Despite the wide variety of surgeries and the varying level of support that e-health applications offer in surgical self-care, e-health in this context seems to have a positive impact on recovery. This means that e-health solutions supporting self-care can be a good alternative for those patients who are willing to engage in self-care and can manage the technology. However, to increase the effects of e-health, motivating technical measures to maintain patient’s adherence over time needs to be further evaluated by both providers and patients. Furthermore, e-health applications were found to include a wide variety of self-care activities, which presupposed patients’ ability to take responsibility for their care, meaning that surgical self-care activities in the home are under development. Providers and patients and their experiences of surgical self-care are valuable contributions to the development of available sustainable technological solutions at reasonable costs. Therefore, according to our findings and with a view to future care, there is a need for studies focusing on providers’ attitudes to surgical self-care at home and patients’ capabilities, needs, and wishes for accessibility and user-friendliness concerning e-health solutions.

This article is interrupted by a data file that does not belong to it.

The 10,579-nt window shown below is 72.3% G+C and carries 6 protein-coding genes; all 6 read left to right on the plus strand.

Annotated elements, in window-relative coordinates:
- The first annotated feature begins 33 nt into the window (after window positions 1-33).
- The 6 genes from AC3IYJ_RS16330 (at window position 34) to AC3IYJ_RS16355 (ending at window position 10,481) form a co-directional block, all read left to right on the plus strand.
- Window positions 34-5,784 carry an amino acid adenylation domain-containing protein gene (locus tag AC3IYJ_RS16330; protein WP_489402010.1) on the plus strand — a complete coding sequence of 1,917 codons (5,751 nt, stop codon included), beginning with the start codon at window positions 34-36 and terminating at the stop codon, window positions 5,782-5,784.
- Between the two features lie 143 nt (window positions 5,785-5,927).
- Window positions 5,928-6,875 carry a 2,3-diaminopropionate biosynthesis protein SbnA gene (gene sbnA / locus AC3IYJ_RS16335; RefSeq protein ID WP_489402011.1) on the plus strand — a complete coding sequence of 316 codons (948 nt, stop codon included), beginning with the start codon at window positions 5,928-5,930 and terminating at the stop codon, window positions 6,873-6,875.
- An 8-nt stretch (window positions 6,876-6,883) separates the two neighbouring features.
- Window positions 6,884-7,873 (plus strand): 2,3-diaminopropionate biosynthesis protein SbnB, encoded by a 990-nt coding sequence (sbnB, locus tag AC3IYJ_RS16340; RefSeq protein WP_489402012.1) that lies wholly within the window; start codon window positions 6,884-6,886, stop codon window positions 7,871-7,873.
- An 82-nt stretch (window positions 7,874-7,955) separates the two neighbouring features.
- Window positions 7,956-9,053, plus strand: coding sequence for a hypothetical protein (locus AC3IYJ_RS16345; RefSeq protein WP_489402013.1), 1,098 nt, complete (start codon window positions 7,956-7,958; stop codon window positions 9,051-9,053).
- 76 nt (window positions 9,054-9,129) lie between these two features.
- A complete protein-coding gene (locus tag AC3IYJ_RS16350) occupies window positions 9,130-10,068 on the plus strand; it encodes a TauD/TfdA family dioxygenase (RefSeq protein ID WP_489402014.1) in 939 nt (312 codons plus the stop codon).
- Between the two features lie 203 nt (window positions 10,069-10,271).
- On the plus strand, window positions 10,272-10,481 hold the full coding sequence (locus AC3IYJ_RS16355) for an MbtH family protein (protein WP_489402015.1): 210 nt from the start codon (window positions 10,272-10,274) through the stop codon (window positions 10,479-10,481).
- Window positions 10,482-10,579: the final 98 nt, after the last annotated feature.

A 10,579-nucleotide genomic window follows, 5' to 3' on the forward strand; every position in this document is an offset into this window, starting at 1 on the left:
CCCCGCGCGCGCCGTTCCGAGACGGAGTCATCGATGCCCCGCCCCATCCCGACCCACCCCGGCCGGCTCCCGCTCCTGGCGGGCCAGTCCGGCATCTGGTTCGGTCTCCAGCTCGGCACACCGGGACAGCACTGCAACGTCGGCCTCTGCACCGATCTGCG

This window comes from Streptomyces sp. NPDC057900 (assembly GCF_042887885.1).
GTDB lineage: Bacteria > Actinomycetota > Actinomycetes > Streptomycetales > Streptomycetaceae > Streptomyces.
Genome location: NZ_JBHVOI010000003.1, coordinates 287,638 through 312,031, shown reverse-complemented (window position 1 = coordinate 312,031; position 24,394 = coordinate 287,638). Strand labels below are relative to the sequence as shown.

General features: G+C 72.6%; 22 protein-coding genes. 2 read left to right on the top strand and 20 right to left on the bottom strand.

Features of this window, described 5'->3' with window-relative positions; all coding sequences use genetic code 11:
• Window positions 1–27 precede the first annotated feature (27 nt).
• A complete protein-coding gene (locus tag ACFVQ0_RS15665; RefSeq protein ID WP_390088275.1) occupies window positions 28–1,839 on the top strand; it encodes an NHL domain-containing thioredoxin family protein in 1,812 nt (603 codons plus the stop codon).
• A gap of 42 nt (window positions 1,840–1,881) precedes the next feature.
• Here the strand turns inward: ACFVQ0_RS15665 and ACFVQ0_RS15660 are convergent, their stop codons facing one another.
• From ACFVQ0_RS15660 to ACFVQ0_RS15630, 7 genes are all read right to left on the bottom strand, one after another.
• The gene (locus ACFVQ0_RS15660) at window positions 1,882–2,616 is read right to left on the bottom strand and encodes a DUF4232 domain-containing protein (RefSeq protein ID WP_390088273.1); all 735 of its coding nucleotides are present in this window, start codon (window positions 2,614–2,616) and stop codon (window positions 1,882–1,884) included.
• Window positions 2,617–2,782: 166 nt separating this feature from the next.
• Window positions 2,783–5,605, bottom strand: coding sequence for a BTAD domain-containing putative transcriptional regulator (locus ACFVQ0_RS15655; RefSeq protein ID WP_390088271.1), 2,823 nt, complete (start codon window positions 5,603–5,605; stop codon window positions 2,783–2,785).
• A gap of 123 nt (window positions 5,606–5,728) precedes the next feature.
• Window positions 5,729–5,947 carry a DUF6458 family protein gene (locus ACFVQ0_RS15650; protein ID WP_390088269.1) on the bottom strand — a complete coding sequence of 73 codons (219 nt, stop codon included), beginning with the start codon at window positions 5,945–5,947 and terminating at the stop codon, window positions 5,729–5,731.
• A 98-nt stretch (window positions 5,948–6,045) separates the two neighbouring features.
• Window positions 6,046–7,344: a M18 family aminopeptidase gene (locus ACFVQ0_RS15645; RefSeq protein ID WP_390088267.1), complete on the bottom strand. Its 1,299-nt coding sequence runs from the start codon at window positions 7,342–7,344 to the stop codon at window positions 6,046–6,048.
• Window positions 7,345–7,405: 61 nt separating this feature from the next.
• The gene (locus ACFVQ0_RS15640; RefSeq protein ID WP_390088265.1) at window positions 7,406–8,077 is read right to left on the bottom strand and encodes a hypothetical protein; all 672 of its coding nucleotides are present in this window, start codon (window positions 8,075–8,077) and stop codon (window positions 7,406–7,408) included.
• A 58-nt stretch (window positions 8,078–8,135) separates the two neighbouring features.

Availability of data and materials

All data generated or analysed during this study are included in this published article [and its supplementary information files: Appendix].


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LW, KS and KE have equally contributed to the draft, analysis and preparation of the manuscript. EN has contributed with the search procedure. All authors have approved to the submitted version.

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Wikström, L., Schildmeijer, K., Nylander, E.M. et al. Patients’ and providers’ perspectives on e-health applications designed for self-care in association with surgery – a scoping review. BMC Health Serv Res 22, 386 (2022).

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  • e-health
  • Preoperative preparation
  • Patients
  • Providers
  • Self-care
  • Surgery
  • Postoperative recovery